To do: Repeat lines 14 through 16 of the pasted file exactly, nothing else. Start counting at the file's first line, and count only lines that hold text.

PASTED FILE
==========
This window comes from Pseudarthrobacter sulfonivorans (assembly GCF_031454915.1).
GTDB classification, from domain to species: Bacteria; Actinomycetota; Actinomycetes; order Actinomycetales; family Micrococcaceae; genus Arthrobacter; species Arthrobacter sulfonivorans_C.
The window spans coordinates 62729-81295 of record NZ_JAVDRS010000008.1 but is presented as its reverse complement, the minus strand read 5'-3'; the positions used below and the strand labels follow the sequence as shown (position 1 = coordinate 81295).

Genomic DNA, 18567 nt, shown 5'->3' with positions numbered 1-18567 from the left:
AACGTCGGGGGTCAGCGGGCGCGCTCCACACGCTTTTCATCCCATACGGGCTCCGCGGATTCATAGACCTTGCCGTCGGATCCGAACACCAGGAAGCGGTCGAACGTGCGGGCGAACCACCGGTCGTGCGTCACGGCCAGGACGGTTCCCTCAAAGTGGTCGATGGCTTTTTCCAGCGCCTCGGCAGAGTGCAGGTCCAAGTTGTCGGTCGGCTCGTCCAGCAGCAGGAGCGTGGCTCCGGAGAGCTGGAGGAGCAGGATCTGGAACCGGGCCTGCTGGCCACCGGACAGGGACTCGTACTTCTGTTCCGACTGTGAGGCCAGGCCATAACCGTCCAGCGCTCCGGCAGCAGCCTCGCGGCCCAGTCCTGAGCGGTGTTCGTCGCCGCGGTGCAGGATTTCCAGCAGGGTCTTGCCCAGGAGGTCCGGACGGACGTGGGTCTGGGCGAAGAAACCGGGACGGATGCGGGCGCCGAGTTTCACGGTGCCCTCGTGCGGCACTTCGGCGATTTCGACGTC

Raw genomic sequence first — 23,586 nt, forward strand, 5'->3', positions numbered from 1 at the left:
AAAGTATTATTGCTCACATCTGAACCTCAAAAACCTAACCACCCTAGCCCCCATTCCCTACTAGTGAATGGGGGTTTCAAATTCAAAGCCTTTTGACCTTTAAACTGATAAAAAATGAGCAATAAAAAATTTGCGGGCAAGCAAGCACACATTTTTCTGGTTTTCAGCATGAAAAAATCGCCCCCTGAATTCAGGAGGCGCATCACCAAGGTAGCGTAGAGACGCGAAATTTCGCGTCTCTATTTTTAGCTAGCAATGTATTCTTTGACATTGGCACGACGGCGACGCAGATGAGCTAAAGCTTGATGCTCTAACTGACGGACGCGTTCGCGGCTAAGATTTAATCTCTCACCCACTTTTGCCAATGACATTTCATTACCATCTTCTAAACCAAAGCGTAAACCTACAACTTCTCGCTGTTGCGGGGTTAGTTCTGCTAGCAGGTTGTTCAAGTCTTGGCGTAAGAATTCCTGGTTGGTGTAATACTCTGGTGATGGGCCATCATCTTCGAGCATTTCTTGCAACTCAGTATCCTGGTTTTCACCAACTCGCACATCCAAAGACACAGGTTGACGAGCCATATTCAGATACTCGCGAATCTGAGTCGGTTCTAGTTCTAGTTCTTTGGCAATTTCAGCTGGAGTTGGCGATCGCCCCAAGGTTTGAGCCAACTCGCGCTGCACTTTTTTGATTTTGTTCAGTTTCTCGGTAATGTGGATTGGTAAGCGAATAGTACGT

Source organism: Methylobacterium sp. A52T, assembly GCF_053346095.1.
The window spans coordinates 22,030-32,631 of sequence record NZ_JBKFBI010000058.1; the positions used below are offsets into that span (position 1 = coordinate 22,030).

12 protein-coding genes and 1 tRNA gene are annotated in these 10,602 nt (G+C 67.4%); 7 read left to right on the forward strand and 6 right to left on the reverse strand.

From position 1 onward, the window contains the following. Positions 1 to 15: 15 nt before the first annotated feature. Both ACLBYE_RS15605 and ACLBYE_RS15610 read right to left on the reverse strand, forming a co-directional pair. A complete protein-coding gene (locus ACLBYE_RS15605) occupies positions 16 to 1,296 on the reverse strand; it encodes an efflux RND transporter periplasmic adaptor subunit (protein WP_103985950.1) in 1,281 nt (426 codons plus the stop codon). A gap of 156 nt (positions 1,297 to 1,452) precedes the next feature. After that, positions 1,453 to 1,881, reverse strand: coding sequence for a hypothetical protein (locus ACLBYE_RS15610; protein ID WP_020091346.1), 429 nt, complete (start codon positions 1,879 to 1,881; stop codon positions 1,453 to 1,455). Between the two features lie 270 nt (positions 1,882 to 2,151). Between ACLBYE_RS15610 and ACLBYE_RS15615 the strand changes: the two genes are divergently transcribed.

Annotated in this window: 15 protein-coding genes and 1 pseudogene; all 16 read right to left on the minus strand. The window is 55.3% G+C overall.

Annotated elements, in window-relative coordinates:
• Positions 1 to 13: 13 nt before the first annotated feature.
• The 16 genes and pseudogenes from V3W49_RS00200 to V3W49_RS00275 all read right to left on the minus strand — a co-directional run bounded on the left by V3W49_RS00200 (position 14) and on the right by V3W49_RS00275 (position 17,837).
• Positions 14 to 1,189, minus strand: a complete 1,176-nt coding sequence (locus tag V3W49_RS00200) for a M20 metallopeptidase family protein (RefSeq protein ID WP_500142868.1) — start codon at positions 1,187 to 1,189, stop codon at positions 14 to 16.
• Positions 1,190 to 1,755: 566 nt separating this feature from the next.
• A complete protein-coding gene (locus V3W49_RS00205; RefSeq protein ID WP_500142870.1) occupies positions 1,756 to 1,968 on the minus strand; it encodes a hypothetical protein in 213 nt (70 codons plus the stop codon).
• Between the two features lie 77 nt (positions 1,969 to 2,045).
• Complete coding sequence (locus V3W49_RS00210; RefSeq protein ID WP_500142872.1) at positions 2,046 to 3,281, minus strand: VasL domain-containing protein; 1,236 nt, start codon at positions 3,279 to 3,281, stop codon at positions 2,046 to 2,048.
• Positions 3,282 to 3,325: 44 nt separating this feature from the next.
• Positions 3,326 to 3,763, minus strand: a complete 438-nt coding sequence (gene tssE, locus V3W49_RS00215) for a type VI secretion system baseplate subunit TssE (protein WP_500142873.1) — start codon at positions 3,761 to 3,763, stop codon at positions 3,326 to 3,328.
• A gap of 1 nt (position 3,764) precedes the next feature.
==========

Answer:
• Positions 1 to 13: 13 nt before the first annotated feature.
• The 16 genes and pseudogenes from V3W49_RS00200 to V3W49_RS00275 all read right to left on the minus strand — a co-directional run bounded on the left by V3W49_RS00200 (position 14) and on the right by V3W49_RS00275 (position 17,837).
• Positions 14 to 1,189, minus strand: a complete 1,176-nt coding sequence (locus tag V3W49_RS00200) for a M20 metallopeptidase family protein (RefSeq protein ID WP_500142868.1) — start codon at positions 1,187 to 1,189, stop codon at positions 14 to 16.